As the rollout of municipal Wi-Fi is hitting some speedbumps in recent months, Earthlink is laying off 900 staff members, or almost half of its workforce.
Earthlink had been trying to build Wi-Fi networks in New Orleans, Philadelphia, and three California cities including, most famously, San Francisco (where it partnered with Google to beat out five other bidders for a city contract).
But the well-publicized San Francisco rollout stalled earlier this year when the San Francisco Board of Supervisors delayed a vote on the project -- reportedly after EarthLink didn't respond to requests for changes to the contract, including increasing the speed of the line and offering new privacy controls.
With EarthLink in retrenchment mode, it's not clear what will happen to municipal Wi-Fi where the company had planned to create networks. It's also not clear that there's still the same demand for municipal Wi-Fi as when those projects were conceived several years ago.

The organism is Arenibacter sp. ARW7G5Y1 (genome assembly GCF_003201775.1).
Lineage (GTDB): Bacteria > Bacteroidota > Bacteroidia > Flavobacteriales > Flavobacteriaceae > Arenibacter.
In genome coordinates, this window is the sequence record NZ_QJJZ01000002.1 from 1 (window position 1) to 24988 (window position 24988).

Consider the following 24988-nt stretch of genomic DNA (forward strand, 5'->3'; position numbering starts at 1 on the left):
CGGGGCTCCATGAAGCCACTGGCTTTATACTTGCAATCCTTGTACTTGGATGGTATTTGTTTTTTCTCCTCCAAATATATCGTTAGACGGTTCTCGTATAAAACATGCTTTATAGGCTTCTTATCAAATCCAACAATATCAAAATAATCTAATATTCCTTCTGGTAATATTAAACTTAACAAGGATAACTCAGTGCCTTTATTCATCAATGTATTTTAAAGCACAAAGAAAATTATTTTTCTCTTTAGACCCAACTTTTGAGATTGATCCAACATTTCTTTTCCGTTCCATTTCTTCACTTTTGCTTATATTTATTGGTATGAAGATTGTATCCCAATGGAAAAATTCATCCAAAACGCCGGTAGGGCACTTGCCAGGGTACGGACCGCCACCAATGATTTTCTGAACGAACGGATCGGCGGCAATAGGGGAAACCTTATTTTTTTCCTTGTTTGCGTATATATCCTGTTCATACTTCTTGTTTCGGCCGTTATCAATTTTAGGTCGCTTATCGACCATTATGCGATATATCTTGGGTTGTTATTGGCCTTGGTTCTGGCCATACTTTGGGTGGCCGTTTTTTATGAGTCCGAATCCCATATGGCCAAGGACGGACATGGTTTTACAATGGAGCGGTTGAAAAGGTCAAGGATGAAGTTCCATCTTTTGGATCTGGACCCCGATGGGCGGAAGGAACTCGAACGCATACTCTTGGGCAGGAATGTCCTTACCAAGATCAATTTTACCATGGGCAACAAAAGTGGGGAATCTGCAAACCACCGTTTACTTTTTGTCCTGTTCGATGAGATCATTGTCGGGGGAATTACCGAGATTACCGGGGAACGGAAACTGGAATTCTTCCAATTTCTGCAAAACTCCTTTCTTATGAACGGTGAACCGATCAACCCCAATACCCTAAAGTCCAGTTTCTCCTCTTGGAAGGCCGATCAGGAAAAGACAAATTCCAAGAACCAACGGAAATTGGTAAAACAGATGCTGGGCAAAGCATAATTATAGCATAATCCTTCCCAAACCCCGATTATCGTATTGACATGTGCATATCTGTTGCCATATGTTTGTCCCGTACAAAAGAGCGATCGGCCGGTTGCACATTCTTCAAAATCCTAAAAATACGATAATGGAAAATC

Consider, many more users are on broadband lines at home now than two years ago, when municipal Wi-Fi was just getting underway. Pew recently reported that 70% of home Web users now connect via broadband lines, while almost half of all homes now have high-speed Internet access. Additionally, many Web users in urban areas are finding ways to tap into existing Wi-Fi networks. These developments indicate that many Web users already have the bandwidth they need, at least at the moment.